June 2012

Remembering Tim Crews

After a 20-year absence, Tricia Crews-Prine wasn’t sure what to expect when driving to Dodger Stadium on Tuesday morning. She grew up at the ballpark watching her father, Tim Crews, a relief pitcher with Los Angeles from 1987-92. The following spring, Crews was a member of the Cleveland Indians and he passed away in a tragic boating accident that claimed the life of Cleveland reliever Steve Olin and seriously injured former Dodger pitcher Bob Ojeda.

“Driving to the stadium, there were times I got teary-eyed, thinking about going back,” said Crews-Prine, who was eight years old at the time of the accident. “I had a lot of flashbacks about all the things we used to do when we lived here. It was almost overwhelming to think I hadn’t been back in 20 years. It was hard for me to remember when was there before and what was new. My mom would tell me where we’d sit for the games.”

Crews-Prine, today a veterinarian in Florida, toured Dodger Stadium with one of her father’s former teammates, Jim Gott, who was on a break this week as a minor league pitching instructor in the Angels organization. They traded stories while visiting the suite level, press box, Stadium Club restaurant, Dodger clubhouse, bullpen area and Dugout Club. She posed for photos next to her father’s name on the history wall.

Gott fondly recalled the parties and other social functions with the Dodger families and remembered Tim’s subtle sense of humor. As the subject of trade rumors, Gott spent the spring of 1992 wondering if he would stay with the Dodgers. Crews would always greet Gott with the same question, “You still here?”

During spring training 1992, the O’Malley family staged “The Santa-Express at Dodgertown,” a party for the Dodger family members that included train rides, cookie frosting, hat making and face painting. The back of the invitation featured Tricia’s drawing of Santa Claus and a reindeer wearing an “LA” cap.

“My fondest memories are the family games on the field and the fashion shows that included the player and the kids,” she said. “At Dodgertown, I remember winning a Hula Hoop contest. Today, it was pretty cool to see everything at the ballpark and seeing people who used to know my dad and hear their stories. My mom and dad appreciated those other players and their families a lot, so it’s always nice to see or hear from them.”

Letters to Home

ImageSeveral years ago, Steve Garvey made a surprising discovery when helping his parents move into an assisted living facility. His mother, Millie, had saved every letter Steve had written from Michigan State University and later from his early days as a Dodger minor leaguer. Among the letters was the one from the Dodgers via registered mail, informing Garvey he had been selected in the 1968 Free Agent Draft. Also among the paperwork saved by Millie Garvey was a brochure for the “Third Annual Michigan State University Baseball Coaches Clinic – Feb. 24, 1968.” Among the instructors was Detroit Tigers pitcher Mike Marshall, who also was a MSU Doctoral Candidate. In 1974, Steve Garvey (N.L. MVP) and Mike Marshall (Cy Young Award) would key the Dodgers to the team’s first pennant since 1966.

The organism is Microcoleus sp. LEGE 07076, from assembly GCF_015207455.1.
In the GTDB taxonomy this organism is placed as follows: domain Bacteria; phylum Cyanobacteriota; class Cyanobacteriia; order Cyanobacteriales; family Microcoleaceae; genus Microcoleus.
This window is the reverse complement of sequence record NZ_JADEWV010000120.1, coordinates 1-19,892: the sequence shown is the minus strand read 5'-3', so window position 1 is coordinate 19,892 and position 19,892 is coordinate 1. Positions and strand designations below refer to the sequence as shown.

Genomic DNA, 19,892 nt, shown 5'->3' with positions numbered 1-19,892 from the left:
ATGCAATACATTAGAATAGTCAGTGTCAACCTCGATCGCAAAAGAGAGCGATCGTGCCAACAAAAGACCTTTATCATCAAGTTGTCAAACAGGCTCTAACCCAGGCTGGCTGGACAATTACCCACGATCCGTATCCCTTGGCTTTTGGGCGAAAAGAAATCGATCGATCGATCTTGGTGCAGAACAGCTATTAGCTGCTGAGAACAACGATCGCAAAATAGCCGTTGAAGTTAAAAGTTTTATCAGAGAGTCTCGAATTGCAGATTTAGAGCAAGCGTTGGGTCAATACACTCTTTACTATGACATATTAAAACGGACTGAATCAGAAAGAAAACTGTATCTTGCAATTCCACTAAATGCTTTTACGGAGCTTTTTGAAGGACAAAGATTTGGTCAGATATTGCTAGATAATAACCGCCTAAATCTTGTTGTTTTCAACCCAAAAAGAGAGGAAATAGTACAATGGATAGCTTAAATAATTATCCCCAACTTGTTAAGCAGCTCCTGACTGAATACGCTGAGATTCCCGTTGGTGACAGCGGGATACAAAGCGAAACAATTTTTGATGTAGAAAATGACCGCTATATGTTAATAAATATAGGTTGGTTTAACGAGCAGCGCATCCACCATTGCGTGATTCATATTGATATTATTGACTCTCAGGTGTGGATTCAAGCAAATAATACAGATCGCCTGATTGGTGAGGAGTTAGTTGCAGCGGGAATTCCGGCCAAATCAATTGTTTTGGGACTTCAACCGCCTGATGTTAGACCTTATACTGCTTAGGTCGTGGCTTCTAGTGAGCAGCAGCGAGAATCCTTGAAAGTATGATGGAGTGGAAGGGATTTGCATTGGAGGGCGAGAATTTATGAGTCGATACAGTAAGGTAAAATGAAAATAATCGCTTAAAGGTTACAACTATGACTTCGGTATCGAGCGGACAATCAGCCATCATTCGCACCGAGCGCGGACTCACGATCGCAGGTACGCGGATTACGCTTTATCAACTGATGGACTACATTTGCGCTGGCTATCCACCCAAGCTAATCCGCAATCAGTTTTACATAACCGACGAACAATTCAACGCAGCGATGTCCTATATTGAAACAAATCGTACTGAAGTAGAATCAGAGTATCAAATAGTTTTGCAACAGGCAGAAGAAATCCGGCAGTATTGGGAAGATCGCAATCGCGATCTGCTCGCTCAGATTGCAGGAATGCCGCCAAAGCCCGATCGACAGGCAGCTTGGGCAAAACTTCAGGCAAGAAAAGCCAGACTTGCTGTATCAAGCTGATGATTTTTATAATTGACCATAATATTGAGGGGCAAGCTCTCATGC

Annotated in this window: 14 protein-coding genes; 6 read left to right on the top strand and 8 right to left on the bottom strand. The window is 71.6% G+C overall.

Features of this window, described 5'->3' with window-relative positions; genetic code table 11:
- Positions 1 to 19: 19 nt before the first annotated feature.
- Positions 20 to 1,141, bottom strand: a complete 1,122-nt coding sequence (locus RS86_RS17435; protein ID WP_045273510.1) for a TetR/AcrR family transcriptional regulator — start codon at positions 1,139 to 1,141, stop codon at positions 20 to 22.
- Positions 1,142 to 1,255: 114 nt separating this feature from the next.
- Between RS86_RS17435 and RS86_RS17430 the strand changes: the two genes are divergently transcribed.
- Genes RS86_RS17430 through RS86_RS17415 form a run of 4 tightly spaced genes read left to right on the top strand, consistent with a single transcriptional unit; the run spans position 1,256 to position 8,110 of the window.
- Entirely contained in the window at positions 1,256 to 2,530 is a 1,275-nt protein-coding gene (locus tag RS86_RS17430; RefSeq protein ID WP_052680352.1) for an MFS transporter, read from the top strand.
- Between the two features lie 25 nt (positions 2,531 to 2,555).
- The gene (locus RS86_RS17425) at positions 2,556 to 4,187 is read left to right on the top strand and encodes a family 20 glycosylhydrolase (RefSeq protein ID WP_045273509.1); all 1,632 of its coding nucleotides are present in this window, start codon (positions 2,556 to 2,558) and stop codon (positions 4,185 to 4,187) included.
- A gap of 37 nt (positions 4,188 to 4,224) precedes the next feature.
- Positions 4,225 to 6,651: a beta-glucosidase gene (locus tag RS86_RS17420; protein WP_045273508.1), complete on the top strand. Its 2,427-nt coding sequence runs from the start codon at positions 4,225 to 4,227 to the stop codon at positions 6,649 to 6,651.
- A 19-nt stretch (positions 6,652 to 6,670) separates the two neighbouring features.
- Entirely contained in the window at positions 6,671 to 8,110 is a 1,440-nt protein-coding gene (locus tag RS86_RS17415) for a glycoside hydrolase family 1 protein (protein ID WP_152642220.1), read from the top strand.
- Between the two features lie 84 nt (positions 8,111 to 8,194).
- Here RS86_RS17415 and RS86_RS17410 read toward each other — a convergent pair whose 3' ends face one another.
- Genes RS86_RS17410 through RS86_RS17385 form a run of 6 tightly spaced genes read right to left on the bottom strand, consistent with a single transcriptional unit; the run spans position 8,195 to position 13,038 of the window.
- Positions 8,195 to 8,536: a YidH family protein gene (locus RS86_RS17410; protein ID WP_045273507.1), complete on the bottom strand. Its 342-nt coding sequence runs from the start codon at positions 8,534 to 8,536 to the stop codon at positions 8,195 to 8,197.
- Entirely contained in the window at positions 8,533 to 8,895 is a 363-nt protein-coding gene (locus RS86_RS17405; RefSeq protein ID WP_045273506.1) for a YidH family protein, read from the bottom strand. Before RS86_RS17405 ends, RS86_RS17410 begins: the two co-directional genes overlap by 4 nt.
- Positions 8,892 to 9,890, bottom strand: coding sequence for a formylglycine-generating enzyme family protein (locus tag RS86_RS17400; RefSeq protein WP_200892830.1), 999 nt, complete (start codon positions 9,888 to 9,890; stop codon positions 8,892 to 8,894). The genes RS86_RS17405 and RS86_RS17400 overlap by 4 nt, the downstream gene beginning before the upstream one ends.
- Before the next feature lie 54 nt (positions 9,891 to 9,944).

Introduction by Mark Langill


“How does one become a team historian?”

That is the most common question asked when introduced as a member of the Dodger front office. The answer? In my case, don’t hit the ball in Little League and you’re well on your way to a life filled with reference books, trading cards and anything else related to the sport and the hometown franchise.

When I was in first grade, the local library staged a Saturday book fair and a classmate excitedly announced she had spotted a book that I probably would enjoy. Several minutes later, she returned with the prize: “The Los Angeles Dodgers, by Paul Zimmerman.” The book, published in 1960 on the heels of the Dodgers winning the 1959 World Series, featured biographical sketches of the players of the time (Gil Hodges, Duke Snider, John Roseboro, Don Drysdale) along with a section tracing the franchise roots in Brooklyn.

The back of the book listed the linescores of every postseason game in Brooklyn. So while others in elementary school might remember such historic dates as 1492 and 1776, a young Dodger fan learned 1916, 1920, 1941, 1947, 1949, 1952, 1953, 1955 and 1956 were known as the “World Series years.”

I attended my first Dodger game at age seven on July 15, 1972. The Dodgers lost to the Montreal Expos, 3-2, and I watched with my family from the Field Box section – Aisle 44, Row M, Seat 1. That was nearly 40 years ago, and I still remember like it was yesterday, noticing the numbers change on the third-base auxiliary scoreboard and wondering why the persons in the next row were making pencil notations in the middle of their magazine.

The goal for this Dodger History blog is to offer a variety of stories, mementos and other artifacts relating to the franchise history. The wins and losses run in cycles, but the memories remain for the fans and players, especially those alumni who were lucky enough to reach the Majors. The modern-day Dodgers wear blinders and can’t worry yet about their place in history. A big leaguer’s career can consist of 15 at-bats or 15 years, and trying to guess when it will end makes someone suddenly feel vulnerable in a sport that requires confidence for the moment at hand. There will be plenty of time later to reflect.